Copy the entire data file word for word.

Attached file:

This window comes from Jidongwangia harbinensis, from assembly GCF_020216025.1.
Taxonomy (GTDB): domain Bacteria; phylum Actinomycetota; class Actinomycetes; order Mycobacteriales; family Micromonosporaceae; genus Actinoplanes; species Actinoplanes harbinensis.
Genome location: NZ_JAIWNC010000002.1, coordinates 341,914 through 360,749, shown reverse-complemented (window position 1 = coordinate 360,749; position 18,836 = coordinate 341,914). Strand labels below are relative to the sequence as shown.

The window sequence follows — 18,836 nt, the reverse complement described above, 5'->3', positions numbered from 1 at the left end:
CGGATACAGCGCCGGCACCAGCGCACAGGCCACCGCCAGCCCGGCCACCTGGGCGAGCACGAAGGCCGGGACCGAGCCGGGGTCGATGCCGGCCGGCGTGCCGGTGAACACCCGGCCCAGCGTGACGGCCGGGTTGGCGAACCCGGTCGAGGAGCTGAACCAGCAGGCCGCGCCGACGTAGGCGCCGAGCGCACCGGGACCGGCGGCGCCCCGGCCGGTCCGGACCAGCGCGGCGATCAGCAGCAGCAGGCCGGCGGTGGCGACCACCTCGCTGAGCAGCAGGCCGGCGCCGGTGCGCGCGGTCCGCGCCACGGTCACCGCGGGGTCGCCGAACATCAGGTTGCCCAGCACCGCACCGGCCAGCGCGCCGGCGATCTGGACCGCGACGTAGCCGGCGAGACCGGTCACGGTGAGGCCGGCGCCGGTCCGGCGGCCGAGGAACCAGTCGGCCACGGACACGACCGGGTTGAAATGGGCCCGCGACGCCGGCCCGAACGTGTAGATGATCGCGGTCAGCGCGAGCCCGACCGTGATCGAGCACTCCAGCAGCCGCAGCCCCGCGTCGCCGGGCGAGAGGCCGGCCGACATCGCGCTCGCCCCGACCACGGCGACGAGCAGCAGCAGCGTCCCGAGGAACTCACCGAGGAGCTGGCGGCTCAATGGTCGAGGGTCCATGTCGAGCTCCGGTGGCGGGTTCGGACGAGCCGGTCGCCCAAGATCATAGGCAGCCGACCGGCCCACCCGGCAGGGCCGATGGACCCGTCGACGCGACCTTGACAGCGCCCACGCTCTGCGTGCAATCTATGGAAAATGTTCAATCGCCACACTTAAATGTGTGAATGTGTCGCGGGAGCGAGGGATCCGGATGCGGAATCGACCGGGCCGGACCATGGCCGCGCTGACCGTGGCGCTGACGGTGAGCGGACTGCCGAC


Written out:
This window comes from Jidongwangia harbinensis, from assembly GCF_020216025.1.
Taxonomy (GTDB): domain Bacteria; phylum Actinomycetota; class Actinomycetes; order Mycobacteriales; family Micromonosporaceae; genus Actinoplanes; species Actinoplanes harbinensis.
Genome location: NZ_JAIWNC010000002.1, coordinates 341,914 through 360,749, shown reverse-complemented (window position 1 = coordinate 360,749; position 18,836 = coordinate 341,914). Strand labels below are relative to the sequence as shown.

The window sequence follows — 18,836 nt, the reverse complement described above, 5'->3', positions numbered from 1 at the left end:
CGGATACAGCGCCGGCACCAGCGCACAGGCCACCGCCAGCCCGGCCACCTGGGCGAGCACGAAGGCCGGGACCGAGCCGGGGTCGATGCCGGCCGGCGTGCCGGTGAACACCCGGCCCAGCGTGACGGCCGGGTTGGCGAACCCGGTCGAGGAGCTGAACCAGCAGGCCGCGCCGACGTAGGCGCCGAGCGCACCGGGACCGGCGGCGCCCCGGCCGGTCCGGACCAGCGCGGCGATCAGCAGCAGCAGGCCGGCGGTGGCGACCACCTCGCTGAGCAGCAGGCCGGCGCCGGTGCGCGCGGTCCGCGCCACGGTCACCGCGGGGTCGCCGAACATCAGGTTGCCCAGCACCGCACCGGCCAGCGCGCCGGCGATCTGGACCGCGACGTAGCCGGCGAGACCGGTCACGGTGAGGCCGGCGCCGGTCCGGCGGCCGAGGAACCAGTCGGCCACGGACACGACCGGGTTGAAATGGGCCCGCGACGCCGGCCCGAACGTGTAGATGATCGCGGTCAGCGCGAGCCCGACCGTGATCGAGCACTCCAGCAGCCGCAGCCCCGCGTCGCCGGGCGAGAGGCCGGCCGACATCGCGCTCGCCCCGACCACGGCGACGAGCAGCAGCAGCGTCCCGAGGAACTCACCGAGGAGCTGGCGGCTCAATGGTCGAGGGTCCATGTCGAGCTCCGGTGGCGGGTTCGGACGAGCCGGTCGCCCAAGATCATAGGCAGCCGACCGGCCCACCCGGCAGGGCCGATGGACCCGTCGACGCGACCTTGACAGCGCCCACGCTCTGCGTGCAATCTATGGAAAATGTTCAATCGCCACACTTAAATGTGTGAATGTGTCGCGGGAGCGAGGGATCCGGATGCGGAATCGACCGGGCCGGACCATGGCCGCGCTGACCGTGGCGCTGACGGTGAGCGGACTGCCGAC